WHO WE ARE
The importance of mosquitoes and other arthropods as vectors of human pathogens throughout the world has been appreciated since the early part of the 20th century. In spite of the extensive work that has been done on some groups in various geographic regions, there is a great lack of modern biosystematics information for most vectors in all areas of the world. The widespread distribution of malaria coupled with the resurgence of drug resistant strains, periodic epidemics of encephalitis and dengue fever, and the discovery of new arboviruses in most parts of the world, have made it necessary to conduct detailed studies of the vector groups of mosquitoes and other arthropods. To effectively control the vectors and prevent arthropod-borne diseases, it is necessary to complete meticulous studies of the vector groups, define the specific characteristics of each species, and develop reliable means of recognizing these species.
The military, in times of conflict or natural disaster, requires rapid response measures to protect soldiers and civilians from disease-vectors and nuisance-biting arthropod populations. History provides many examples of conflicts and battles, the outcomes of which were influenced by diseases transmitted by arthropods. Accurate vector identification and a knowledge of vector biology are essential for arthropod-borne disease risk assessment and for development of appropriate strategies for vector suppression, arthropod-borne disease reduction, and vaccine and drug development. Suppression of vectors of disease and nuisance biters through appropriate control or suppression measures is essential to reduce non-battle casualties and conserve the fighting force.
The purpose of the WRBU is to conduct laboratory and field research on the systematics of medically important arthropod species and species groups in support of epidemiological studies and disease control strategies of importance to the military. Research efforts are carried out worldwide, with regionalization or faunistic restrictions dictated by available material and military requirements. In all cases, research efforts have the development of accurate and reliable means of identifying vectors of human arbopathogens as their primary aim. These efforts also have the following objectives:
- to describe and illustrate all the species in the study
- to resolve any taxonomic problems,
- to develop effective keys for identifying all life stages of the species under study,
- to provide basic biological and ecological data useful in understanding the epidemiology and prevention of diseases and the control of vector species,
- to provide data concerning the medical importance of each species, and
- to train personnel in field studies and biosystematics research.
A collaborative multidisciplinary approach to biosystematics is used when feasible and necessary. This approach, primarily relevant to sibling species groups, may include all or a combination of the following scientific methodologies:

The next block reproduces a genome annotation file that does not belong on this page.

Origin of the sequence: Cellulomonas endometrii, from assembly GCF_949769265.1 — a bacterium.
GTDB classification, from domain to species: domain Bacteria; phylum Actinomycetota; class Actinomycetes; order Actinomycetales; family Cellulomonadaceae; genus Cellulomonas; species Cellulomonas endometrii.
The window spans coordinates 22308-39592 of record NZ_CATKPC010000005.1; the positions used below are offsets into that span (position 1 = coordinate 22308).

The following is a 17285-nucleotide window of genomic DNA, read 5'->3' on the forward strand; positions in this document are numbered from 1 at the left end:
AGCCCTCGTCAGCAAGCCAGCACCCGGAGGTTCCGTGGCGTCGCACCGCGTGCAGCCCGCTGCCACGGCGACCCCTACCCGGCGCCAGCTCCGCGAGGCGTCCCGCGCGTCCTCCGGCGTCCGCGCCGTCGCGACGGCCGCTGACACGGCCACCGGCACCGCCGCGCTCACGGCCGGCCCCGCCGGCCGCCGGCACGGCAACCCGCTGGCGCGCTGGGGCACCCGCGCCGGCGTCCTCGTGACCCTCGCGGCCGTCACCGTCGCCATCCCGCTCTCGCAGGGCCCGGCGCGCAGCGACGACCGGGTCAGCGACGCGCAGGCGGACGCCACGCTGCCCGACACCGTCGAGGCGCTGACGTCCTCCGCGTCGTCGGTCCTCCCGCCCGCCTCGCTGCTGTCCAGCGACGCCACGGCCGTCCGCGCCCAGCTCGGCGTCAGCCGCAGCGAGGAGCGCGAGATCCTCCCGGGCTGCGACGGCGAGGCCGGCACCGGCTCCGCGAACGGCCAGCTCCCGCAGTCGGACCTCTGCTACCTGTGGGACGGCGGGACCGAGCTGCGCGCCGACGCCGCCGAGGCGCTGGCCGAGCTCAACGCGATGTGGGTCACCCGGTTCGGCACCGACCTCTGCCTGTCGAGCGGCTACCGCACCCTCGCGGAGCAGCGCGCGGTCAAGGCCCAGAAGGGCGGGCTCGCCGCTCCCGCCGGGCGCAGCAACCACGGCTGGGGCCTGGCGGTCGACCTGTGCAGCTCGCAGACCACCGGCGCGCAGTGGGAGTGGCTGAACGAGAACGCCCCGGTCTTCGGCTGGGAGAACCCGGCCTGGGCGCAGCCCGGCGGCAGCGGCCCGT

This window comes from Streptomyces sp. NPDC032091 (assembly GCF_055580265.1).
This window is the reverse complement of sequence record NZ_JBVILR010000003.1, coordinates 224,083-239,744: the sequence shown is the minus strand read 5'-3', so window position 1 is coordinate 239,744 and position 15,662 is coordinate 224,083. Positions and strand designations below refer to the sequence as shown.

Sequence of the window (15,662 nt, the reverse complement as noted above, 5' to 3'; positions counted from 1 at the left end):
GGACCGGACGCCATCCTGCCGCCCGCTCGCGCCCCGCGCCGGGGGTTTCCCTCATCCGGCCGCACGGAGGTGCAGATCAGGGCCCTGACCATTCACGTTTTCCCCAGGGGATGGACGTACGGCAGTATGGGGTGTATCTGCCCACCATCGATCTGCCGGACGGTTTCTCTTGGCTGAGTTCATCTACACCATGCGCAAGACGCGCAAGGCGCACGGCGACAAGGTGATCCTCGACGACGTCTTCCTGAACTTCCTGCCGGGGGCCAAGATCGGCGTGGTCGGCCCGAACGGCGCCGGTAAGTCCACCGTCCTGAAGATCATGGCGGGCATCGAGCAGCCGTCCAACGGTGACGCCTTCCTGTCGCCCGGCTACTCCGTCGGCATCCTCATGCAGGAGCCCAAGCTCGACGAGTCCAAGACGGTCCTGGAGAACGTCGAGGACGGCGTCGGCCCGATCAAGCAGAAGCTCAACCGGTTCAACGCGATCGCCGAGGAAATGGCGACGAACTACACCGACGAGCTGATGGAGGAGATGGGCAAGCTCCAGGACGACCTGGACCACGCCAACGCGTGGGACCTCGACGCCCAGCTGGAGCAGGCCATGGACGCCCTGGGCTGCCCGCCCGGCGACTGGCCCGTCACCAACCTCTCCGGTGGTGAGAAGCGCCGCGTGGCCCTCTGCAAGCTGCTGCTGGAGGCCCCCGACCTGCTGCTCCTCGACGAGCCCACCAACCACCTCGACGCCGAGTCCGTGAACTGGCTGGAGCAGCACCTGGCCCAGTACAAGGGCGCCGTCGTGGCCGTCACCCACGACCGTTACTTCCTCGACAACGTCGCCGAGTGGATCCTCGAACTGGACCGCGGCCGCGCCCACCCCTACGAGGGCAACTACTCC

- morphology (all life stages),
- cytogenetic (chromosomal) studies,
- molecular (DNA and protein electrophorectic) studies,
- crossmating (genetic) studies, and
- ecological studies (including habitat preference, biting behavior, vector competence, and distribution).
Over 12,000 pages have been published in 392 publications (senior authorship attributed to 14 military officers, 11 civilian employees, and 31 adjunct personnel). A total of 58 revisionary studies and major identification keys/guides have been published, each comprising 24 or more pages, 24 of which were over 100 Pages long.To date, 189 new species of mosquitoes and 61 new species of ceratopogonid biting midges have been described. Many of these new species are members of sibling species complexes involving vectors of human pathogens. Our increased ability to identify these vectors permits the development of more effective and efficient control measures and enhances studies of disease ecology.
The number of mosquito specimens (all life stages) deposited in the National Museum of Natural History (Smithsonian Institution) has increased from approximately 200,000 in 1961 to approximately 1.5 million. The collection is the largest and most diverse resource for mosquito biosystematics research of its kind in the world. Of the nearly 3,300 species currently recognized, approximately 1,400 name-bearing type specimens (reference standards) are deposited in the collection.
Efforts to obtain properly collected and prepared material for study have resulted in major field studies and surveys in 8 countries in Central and South America, 8 Countries in tropical Africa, 2 countries in the Middle East, and 5 countries in Asia.
About the WRAIR/SI Collaboration »